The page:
There appears to be a concerted move to help broaden the base of motorcycle racing, and open up World Superbike racing to a broader audience and a broader range of entry. It is a hopeful development, and one which the series badly needs after a steady decline in the past few years.

The FIM press release containing the rule updates is shown below:

FIM Superbike & Supersport World Championships and FIM Superstock 1000cc Cup
Decision of the Superbike Commission - 2014 final meeting

The Superbike Commission, composed of Messrs Javier Alonso (WSBK Executive Director), Ignacio Verneda (FIM CEO) and Takanao Tsubouchi (MSMA Representative), met at the Dorna Headquarters in Madrid on 16 December 2014 in the presence of MM Daniel Carrera and Gregorio Lavilla (WSBK-Dorna), Scott Smart and Paul Duparc (FIM).

During the 2014 final meeting, the SBK Commission has agreed as follows:

  1. The Sporting, Disciplinary and Medical Regulations will be harmonised as much as possible with the 2015 Grand Prix Regulations.
  2. After the approval of the main pillars of the SBK Technical Regulations 2015 last June 12th , two main points of discussion have been clarified:
    • The Superbike Commission agreed to amend the details of the Superbike Balancing rules to improve the clarity of the application of the balancing method. Changes for the 2014 season included the balancing level being carried from one season to the next and this had resulted in other small details needing updates.
    • For safety reasons, The Superbike Commission agreed to consider, individually, any manufacturers request to use their 2014 season electronics packages during the first two championship rounds 'as is', in case of any issues arising from the changes in the electronics concept in the 2015 regulations. Should this arise then the Manufacturer must make available to all 'customer' teams on the same brand of machinery the same 2014 electronics so as not to disadvantage them.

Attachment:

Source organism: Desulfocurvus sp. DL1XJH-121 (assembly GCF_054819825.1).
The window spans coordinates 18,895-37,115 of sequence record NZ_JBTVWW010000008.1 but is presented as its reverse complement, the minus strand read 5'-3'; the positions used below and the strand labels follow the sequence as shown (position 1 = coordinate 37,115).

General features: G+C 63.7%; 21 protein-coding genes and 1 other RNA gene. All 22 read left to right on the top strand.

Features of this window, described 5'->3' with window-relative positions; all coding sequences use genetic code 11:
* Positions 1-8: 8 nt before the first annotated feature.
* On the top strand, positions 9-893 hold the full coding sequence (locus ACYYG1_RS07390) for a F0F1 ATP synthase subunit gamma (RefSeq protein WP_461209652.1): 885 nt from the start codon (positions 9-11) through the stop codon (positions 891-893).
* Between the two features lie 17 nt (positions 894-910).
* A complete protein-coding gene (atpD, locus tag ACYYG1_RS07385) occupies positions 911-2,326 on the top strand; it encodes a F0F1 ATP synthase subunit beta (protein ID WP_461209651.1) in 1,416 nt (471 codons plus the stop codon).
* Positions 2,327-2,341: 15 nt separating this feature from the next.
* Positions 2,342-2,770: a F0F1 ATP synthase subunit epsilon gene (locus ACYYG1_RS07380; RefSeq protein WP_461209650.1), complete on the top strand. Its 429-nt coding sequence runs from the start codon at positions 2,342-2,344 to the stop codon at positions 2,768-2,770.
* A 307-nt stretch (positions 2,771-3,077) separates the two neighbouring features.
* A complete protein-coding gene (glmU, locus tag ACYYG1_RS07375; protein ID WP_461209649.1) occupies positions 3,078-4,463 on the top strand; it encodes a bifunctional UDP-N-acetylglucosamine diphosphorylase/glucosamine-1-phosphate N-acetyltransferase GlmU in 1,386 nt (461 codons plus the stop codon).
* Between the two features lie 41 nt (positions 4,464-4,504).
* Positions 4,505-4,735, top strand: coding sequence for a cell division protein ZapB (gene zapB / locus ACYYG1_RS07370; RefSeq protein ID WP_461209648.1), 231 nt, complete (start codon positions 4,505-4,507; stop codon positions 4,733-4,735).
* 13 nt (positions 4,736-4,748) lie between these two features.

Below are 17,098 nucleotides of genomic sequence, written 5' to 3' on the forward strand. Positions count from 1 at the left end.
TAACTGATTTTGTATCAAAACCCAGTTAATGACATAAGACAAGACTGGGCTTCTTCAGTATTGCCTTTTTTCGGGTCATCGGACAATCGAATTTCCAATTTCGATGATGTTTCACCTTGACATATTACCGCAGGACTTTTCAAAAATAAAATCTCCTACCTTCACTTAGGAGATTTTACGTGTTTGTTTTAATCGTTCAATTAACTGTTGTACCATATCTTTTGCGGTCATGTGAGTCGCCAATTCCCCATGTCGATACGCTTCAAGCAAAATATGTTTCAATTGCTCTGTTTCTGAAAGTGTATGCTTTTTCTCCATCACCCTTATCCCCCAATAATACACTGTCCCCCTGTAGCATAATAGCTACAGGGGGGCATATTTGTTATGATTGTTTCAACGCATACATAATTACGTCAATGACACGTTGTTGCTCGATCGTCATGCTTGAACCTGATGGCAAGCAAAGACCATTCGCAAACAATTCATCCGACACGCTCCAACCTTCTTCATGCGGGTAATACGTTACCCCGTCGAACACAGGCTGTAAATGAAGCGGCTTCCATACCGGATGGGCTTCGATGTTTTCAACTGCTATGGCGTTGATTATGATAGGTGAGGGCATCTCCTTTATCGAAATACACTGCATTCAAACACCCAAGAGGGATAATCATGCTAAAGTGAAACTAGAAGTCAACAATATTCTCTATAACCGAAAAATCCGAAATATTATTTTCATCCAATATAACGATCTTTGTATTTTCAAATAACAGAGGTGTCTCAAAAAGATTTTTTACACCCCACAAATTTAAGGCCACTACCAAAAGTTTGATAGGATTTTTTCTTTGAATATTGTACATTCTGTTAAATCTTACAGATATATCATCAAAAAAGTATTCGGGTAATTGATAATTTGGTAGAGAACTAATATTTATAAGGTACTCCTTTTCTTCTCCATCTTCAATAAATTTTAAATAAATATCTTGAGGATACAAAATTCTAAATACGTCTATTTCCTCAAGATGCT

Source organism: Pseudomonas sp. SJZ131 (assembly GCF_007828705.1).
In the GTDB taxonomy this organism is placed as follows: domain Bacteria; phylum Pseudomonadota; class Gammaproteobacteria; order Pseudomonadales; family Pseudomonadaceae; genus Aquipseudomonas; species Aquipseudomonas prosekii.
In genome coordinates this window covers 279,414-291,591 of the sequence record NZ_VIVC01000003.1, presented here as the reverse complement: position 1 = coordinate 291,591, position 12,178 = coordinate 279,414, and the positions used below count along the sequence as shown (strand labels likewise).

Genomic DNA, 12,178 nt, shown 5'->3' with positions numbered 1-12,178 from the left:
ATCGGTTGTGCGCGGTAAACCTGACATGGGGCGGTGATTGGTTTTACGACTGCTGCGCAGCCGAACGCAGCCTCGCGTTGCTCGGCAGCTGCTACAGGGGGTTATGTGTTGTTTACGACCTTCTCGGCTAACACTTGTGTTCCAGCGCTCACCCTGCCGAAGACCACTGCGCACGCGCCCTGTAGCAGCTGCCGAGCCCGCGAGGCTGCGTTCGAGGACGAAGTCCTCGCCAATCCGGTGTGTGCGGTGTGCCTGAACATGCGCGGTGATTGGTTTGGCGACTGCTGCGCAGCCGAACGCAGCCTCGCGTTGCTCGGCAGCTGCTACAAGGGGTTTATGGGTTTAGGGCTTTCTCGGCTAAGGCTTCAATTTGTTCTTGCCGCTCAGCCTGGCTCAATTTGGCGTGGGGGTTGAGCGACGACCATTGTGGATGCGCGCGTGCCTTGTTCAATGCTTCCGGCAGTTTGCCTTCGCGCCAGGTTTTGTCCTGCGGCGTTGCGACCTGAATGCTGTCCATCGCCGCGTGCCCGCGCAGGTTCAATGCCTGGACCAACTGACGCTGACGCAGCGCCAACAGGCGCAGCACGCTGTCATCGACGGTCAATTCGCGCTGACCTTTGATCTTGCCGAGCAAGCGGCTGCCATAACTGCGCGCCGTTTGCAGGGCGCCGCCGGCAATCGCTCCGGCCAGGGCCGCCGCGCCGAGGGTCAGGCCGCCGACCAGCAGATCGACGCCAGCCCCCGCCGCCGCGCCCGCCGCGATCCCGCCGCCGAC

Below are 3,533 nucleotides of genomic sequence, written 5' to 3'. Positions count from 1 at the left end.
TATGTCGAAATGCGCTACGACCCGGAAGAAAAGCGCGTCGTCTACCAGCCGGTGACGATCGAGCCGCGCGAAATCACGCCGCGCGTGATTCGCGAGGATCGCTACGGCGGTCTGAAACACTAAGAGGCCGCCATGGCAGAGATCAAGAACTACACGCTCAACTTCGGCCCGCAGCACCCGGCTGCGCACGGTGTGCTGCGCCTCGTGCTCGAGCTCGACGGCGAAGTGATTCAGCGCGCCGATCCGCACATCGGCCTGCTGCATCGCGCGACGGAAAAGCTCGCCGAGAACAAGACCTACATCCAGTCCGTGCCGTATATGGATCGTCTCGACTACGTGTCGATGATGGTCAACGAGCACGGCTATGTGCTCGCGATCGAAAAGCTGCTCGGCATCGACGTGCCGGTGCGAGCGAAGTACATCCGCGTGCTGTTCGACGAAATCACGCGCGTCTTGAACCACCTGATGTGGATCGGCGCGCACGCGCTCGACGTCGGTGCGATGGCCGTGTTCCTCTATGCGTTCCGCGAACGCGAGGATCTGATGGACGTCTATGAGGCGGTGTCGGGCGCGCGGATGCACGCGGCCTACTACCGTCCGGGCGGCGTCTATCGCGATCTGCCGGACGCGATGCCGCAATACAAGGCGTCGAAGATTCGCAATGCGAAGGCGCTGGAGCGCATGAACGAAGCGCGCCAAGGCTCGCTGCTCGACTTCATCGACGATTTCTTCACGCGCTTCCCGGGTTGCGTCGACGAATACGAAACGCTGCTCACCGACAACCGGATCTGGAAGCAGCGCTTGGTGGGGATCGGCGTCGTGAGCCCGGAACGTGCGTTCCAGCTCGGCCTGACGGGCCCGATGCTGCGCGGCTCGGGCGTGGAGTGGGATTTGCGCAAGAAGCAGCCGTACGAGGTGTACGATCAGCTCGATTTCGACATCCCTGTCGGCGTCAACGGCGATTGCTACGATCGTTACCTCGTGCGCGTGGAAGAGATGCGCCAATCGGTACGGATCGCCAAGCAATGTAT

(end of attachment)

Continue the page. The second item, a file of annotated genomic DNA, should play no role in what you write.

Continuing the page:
3. The Superbike Commission approved assembly of a working group comprising of any interested machine manufacturers to develop a class structure for an entry level category. The category would be based on the burgeoning Supersport 300 class machinery and would aim to include varied capacities and engine configurations, with the aim to provide a low cost platform to develop new talent. The class would be raced in many domestic championships with the goal being to bring the 'stars of the future' to the premier events running alongside the World Championship series.

The full 2015 Regulations will be available on the FIM website shortly.

Dunlop To Continue As Spec Tire Supplier To Moto2 And Moto3 From 2015

Dunlop is set to continue as single tire supplier to the Moto2 and Moto3 classes. In a press release (show below), Dorna announced that they have extended the current contract with Dunlop to remain as the spec tire supplier to the support classes, for the 2015 season and beyond. The press release does not make any mention of the duration of the contract, stating only that Dunlop will continue "from the start of 2015". 

Dunlop has been the spec tire supplier to both Moto2 and Moto3 since the introduction of the two classes, in 2010 and 2012 respectively. The announcement that they are to continue signals that both series will continue with a spec tire for the foreseeable future. However, the intermediate classes had been a de facto spec series for a long time, with Dunlop supplying almost the entire field in the 250cc and 125cc classes which preceded Moto2 and Moto3.

The press release containing the announcement appears below:

Dunlop extends contract as Official Tyre Supplier to Moto2™ and Moto3™

Dorna Sports is delighted to announce that Dunlop has signed a fresh agreement to continue as the sole tyre supplier to the Moto2™ and Moto3™ World Championships from the start of 2015.

The agreement will not only continue to see all riders competing on Dunlop rubber across the intermediate and lightweight classes of the FIM MotoGP™ World Championship, but also all bikes sporting the company’s logos and riders being awarded with Dunlop caps for finishing Grands Prix in podium positions.